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USJI Voice Vol.10

COP21 and Japanese Climate Change Policy

November 24,2015
Mr. Tadashi Otsuka
Waseda University

I. Japanese Aims within the Context of International Negotiations

Japan’s aims for the 21st Conference of the Parties to the United Nations Framework Convention on Climate Change (COP21) can be summarized in the following four items.

The first is ensuring a fair and effective framework in which all major countries participate. This is where Japan’s primary focus lies. In particular, it is seen as essential that the United States and China participate. Of course, even if the Intended Nationally Determined Contributions (INDC) submitted by each country are implemented, a temperature rise of 2.7°C is forecast, which is problematic for the goal of keeping the temperature increase below two degrees (the “two-degree goal”).

The second aim is to avoid necessarily adopting a dualism which views countries as either “developed” or “developing.” Instead, each country would be expected to contribute as it is capable and as its situation allows. With regard to financing as well, given that such a diversity of countries can be classified as “developing,” Japan is opposed to adopting a dualistic approach.

The third aim involves the need for constructing a system which fosters a greater desire amongst nations for ongoing reductions and effectively ensures each country implements their goals. Japan takes the position that long-term goals need to be established, each country’s goals clarified, a reporting review mechanism put in place and periodic reviews carried out.

Japan’s fourth aim focuses on the essential nature of having a shared, market-based mechanism which each country can utilize in achieving international cooperation. One such mechanism is the Joint Crediting Mechanism (JCM), which Japan would utilize with other countries seeking to introduce market-based mechanisms.

It is the first of these aims where the greatest concern lies, given the considerable difficulty involved in achieving both the two-degree goal and getting all of the major countries to participate. In order to achieve the two-degree goal, it is generally assumed that (1) each country must be asked to increase their goals and (2) whatever written agreement is produced as a result of the Paris conference must be legally binding; however, it is highly likely that some of the major countries will oppose requests for such goal increases.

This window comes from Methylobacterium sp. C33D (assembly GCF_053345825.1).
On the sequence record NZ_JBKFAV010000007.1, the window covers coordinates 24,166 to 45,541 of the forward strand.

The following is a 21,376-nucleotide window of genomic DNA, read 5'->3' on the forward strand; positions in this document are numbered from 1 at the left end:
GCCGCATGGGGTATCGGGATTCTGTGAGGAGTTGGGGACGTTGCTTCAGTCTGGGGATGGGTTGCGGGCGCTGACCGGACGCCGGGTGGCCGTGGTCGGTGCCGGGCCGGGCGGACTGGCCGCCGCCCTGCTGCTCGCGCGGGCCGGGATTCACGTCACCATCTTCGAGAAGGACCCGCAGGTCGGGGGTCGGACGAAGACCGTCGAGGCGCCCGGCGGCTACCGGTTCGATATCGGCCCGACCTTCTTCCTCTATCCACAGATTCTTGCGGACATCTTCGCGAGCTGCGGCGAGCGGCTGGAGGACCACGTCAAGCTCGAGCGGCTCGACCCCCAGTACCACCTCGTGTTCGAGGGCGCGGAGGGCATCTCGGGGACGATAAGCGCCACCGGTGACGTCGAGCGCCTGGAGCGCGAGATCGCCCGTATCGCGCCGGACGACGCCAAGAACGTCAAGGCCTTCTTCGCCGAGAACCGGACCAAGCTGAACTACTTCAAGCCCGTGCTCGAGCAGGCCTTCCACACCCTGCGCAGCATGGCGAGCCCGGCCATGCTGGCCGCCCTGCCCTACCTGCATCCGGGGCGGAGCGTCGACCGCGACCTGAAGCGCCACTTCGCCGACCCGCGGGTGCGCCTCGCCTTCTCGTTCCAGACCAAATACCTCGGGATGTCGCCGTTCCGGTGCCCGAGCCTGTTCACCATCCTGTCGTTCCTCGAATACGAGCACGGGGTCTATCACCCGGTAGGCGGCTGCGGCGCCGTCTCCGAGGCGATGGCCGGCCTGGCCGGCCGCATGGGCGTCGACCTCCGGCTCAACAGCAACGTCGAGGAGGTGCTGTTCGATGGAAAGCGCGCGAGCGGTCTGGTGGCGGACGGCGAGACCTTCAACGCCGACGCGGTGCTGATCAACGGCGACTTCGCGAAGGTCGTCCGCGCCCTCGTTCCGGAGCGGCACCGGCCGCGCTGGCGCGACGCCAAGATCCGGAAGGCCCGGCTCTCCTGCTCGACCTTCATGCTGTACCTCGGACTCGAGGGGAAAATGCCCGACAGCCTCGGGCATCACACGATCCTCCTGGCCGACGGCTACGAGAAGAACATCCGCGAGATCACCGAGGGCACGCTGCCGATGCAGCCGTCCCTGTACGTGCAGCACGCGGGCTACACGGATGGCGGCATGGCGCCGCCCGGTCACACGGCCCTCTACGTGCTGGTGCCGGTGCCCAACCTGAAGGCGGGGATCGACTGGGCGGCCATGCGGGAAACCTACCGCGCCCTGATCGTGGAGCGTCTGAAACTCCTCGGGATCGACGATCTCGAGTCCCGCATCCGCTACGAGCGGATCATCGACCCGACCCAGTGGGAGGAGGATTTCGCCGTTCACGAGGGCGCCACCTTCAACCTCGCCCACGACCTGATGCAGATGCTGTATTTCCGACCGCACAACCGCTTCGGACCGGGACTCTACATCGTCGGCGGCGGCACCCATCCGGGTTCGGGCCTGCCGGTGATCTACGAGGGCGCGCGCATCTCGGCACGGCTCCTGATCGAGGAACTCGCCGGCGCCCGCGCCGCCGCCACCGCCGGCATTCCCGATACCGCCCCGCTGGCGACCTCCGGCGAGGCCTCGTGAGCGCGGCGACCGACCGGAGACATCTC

II. Japanese Intended Nationally Determined Contributions

On July 17, 2015, Japan’s Global Warming Prevention Headquarters approved the country’s Intended Nationally Determined Contributions (INDC) and submitted them to the United Nations. The content of these INDC is as follows.

Japan’s INDC are aimed at greenhouse gas (GHG) reductions from 2020 onward, specifically reducing GHG 26.0% compared with FY2013 (25.4% compared with FY2005) by ensuring the amount of emissions reduction and absorption in Japan. This is seen as a feasible reduction target which can be achieved via a coherent combination of policies, measures and technologies aimed at achieving a good mix of energies and which sufficiently reflect the technological constraints, costs and other issues involved.

Japanese government aims to improve emissions per unit GDP by 40% or more (improving energy efficiency by 35%) and to improve per capita emissions by around 20%. The government views these as ambitious goals, given Japan’s situation, which are among the highest of any in the world. Japan also sees these goals as in line with its stated aim of seeing “GHG emissions halved globally and reduced by 80% amongst developed nations by 2050.”
With regard to the Joint Crediting Mechanism, although GHG reduction targets are not based upon it, Japan appropriately counts the amount of emissions reduction and absorption it has achieved as part of its reductions.

III. Future Japanese Initiatives

(1) A variety of global warming prevention measures are already being promoted in Japan, and this is accompanied by a large body of related law.

Japanese government intends to promptly adopt (via Cabinet approval) a Global Warming Prevention Plan by March or April 2016 which will be based upon the Act on Promotion of Global Warming Countermeasures (Article 8) and which will reflect the nature of the international framework agreement adopted at COP21. This plan will encompass such details as the timing and fundamental direction of efforts, GHG emissions control and absorption targets, policies and measures for achieving said targets and expectations for businesses which emit particularly large amounts of GHG. After its implementation, subsequent follow-up will be carried out to help manage the plan’s progress.

(2) The following are key points, contained within Japan’s INDC as well, which characterize Japan’s global warming prevention measures for 2030. For reference, Japan’s GHG emissions volume in FY2013 was equivalent to 1.408 billion tons of CO2, which was an increase of 1.2% over the previous fiscal year and a 0.8% increase over FY2005. A major cause of the year-on-year increase was an increase in coal-fired power plant energy consumption (preliminary figures indicate that energy source CO2 emissions for FY2014 were 4.6% lower than the previous fiscal year).